Hi, I’m Rudiger Meyer and this is my monthly newsletter covering what I’ve been up to and what’s been catching my attention.
Besides having being knocked out for a week by yet another bout of Covid, I’ve been spending a lot of time with my nose buried in Audulus.
As I mentioned in my previous letter I’d gotten busy with putting together scales and tunings for some Audulus quantizer tiles/modules.
Reading up about Arabic tunings while brushing up my knowledge while working on the Scales tile, I came across a description of a division of the octave into 17 (unequal) steps that was apparently the basis of Arabic music theory before being superseded by the modern division of 24 steps. 17 steps could be played on the common 12-key-to-the-octave keyboard that we know today if the black keys were split in two, and, having seen some historical examples such as the Archicembalo, that gave me the idea of using a toggle to create a virtual split of the black keys (where one selects either the higher or lower part of the split) and keep the Tuning tile compatible with MIDI keyboards and the Scales tile.
I did’t know very much about the details of the 17-step Arabic tuning, but it was apparently based on perfect Pythagorean 4ths and 5ths, so instead of the common practice creating a chromatic Pythagorean scale via six perfect fifths above the starting note, and five fifths below, I took the ratios for what one would get when extending to 11 pure fifths above and below, so as to create a split on the ‘black keys’. For this experiment it was only the black keys that were affected by the split. The ‘white’ notes remained unaffected by the toggle and retained their basic Pythagorean tuning.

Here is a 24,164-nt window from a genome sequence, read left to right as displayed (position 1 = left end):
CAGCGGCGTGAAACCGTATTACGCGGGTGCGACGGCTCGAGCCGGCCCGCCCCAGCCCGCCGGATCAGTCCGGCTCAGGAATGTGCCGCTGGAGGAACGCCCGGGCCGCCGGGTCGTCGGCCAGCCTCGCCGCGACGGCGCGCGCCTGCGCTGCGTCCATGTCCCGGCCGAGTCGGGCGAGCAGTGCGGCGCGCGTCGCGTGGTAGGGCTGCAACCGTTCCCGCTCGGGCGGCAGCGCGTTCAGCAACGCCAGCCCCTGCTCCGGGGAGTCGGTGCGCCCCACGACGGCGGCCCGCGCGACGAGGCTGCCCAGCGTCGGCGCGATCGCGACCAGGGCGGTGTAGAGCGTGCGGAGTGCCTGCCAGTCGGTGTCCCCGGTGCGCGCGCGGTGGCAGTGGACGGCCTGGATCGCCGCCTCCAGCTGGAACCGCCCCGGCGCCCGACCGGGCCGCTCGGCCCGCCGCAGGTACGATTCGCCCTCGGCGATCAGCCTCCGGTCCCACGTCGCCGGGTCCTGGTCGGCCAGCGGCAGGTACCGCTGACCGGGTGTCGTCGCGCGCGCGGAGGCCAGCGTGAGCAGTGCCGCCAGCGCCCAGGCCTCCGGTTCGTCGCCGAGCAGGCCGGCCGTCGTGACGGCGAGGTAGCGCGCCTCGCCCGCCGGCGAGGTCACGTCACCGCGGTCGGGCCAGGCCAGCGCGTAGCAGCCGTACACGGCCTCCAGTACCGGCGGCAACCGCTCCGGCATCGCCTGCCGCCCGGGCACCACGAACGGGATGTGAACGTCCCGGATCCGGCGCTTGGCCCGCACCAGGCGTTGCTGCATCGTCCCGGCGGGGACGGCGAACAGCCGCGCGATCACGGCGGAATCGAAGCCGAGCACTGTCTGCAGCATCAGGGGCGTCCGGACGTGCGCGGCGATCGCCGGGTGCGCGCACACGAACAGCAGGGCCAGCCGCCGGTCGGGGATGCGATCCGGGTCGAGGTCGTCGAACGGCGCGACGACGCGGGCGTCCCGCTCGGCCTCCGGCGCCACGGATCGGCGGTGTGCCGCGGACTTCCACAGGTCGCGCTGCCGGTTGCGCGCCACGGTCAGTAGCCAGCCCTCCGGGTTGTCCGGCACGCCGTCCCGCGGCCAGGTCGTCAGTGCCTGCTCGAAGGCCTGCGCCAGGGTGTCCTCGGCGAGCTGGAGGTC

(Although it might at first seem counterintuitive, I assigned the 5ths calculated down from the root to the # option of the toggle since they correspond more closely to a natural ‘just’ tuning of a Major third, and conversely the 5ths calculated up from the root were assigned to the ‘b’ option of the toggle: I.e. selecting flat (‘b’) will makes for better tuning of minor triads, and sharp (#) provides better tuning for major harmonies.)
Having completed the 17-note version, I realised that if the split was extended to the ‘white’ notes as well, with only the root and the fifth remaining constant, that this would provide a possible version of the 22-note-per-octave Indian Shruti system.
In this case only the root and fifth are constant – all the other notes, both ‘black’ and ‘white’ have two values, selected via the b/# toggle. (Upper/Lower = successive Pythagorean perfect (3:2) 5ths calculated up/down from the root note.) In this case the chromatic ordering is adhered to – the series of ‘lower’ notes is accessed via the ‘b’ toggle and the upper via ‘#’. (Though, as with the 17uDO setting, this upper series gives better minor thirds and lower better major thirds). The toggle can be shifted via a modulation input, potentially via a MIDI controller to enable easily shifting from one adjacent note to another.
I then discovered Erv Wilson’s tunings for the 17-note Persian scale, and so included them alongside my 17uDO (Pythagorean) version. Rather than the ‘black notes’ it turns out that it’s the seconds and thirds (i.e. also the sixths and sevenths) along with the aug. 4th/dim. 5th in the Persian scale that have higher and lower versions of the notes. As with my 17uDO and the 22 Shruti scales, the higher or lower of the ‘split’ notes are selected via the (modulatable) toggle.